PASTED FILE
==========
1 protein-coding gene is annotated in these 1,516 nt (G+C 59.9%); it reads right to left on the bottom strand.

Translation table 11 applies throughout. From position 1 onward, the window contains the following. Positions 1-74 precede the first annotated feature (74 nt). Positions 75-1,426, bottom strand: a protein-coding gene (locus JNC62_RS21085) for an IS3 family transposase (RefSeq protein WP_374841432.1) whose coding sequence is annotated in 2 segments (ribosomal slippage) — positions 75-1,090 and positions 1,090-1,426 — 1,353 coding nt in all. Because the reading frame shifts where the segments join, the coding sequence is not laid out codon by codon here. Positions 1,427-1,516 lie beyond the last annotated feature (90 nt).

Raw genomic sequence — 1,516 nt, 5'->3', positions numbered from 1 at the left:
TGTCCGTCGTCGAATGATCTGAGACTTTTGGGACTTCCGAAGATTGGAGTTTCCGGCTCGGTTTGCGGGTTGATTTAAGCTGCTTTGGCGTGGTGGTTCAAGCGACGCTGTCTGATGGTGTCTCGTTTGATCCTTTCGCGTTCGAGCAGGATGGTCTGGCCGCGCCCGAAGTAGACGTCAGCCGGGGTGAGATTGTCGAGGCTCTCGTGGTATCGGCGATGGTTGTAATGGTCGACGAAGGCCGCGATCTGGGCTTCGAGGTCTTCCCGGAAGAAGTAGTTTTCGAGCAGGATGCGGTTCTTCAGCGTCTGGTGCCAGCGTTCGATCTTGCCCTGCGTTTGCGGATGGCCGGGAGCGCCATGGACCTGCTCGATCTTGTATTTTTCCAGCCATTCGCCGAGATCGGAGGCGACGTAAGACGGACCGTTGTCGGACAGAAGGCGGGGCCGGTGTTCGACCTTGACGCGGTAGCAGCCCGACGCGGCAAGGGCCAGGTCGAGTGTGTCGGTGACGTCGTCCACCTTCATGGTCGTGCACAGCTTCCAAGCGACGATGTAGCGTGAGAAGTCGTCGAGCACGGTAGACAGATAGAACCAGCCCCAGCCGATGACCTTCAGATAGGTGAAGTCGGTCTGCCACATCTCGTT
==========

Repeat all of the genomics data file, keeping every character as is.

1 protein-coding gene is annotated in these 1,516 nt (G+C 59.9%); it reads right to left on the bottom strand.

Translation table 11 applies throughout. From position 1 onward, the window contains the following. Positions 1-74 precede the first annotated feature (74 nt). Positions 75-1,426, bottom strand: a protein-coding gene (locus JNC62_RS21085) for an IS3 family transposase (RefSeq protein WP_374841432.1) whose coding sequence is annotated in 2 segments (ribosomal slippage) — positions 75-1,090 and positions 1,090-1,426 — 1,353 coding nt in all. Because the reading frame shifts where the segments join, the coding sequence is not laid out codon by codon here. Positions 1,427-1,516 lie beyond the last annotated feature (90 nt).

Raw genomic sequence — 1,516 nt, 5'->3', positions numbered from 1 at the left:
TGTCCGTCGTCGAATGATCTGAGACTTTTGGGACTTCCGAAGATTGGAGTTTCCGGCTCGGTTTGCGGGTTGATTTAAGCTGCTTTGGCGTGGTGGTTCAAGCGACGCTGTCTGATGGTGTCTCGTTTGATCCTTTCGCGTTCGAGCAGGATGGTCTGGCCGCGCCCGAAGTAGACGTCAGCCGGGGTGAGATTGTCGAGGCTCTCGTGGTATCGGCGATGGTTGTAATGGTCGACGAAGGCCGCGATCTGGGCTTCGAGGTCTTCCCGGAAGAAGTAGTTTTCGAGCAGGATGCGGTTCTTCAGCGTCTGGTGCCAGCGTTCGATCTTGCCCTGCGTTTGCGGATGGCCGGGAGCGCCATGGACCTGCTCGATCTTGTATTTTTCCAGCCATTCGCCGAGATCGGAGGCGACGTAAGACGGACCGTTGTCGGACAGAAGGCGGGGCCGGTGTTCGACCTTGACGCGGTAGCAGCCCGACGCGGCAAGGGCCAGGTCGAGTGTGTCGGTGACGTCGTCCACCTTCATGGTCGTGCACAGCTTCCAAGCGACGATGTAGCGTGAGAAGTCGTCGAGCACGGTAGACAGATAGAACCAGCCCCAGCCGATGACCTTCAGATAGGTGAAGTCGGTCTGCCACATCTCGTT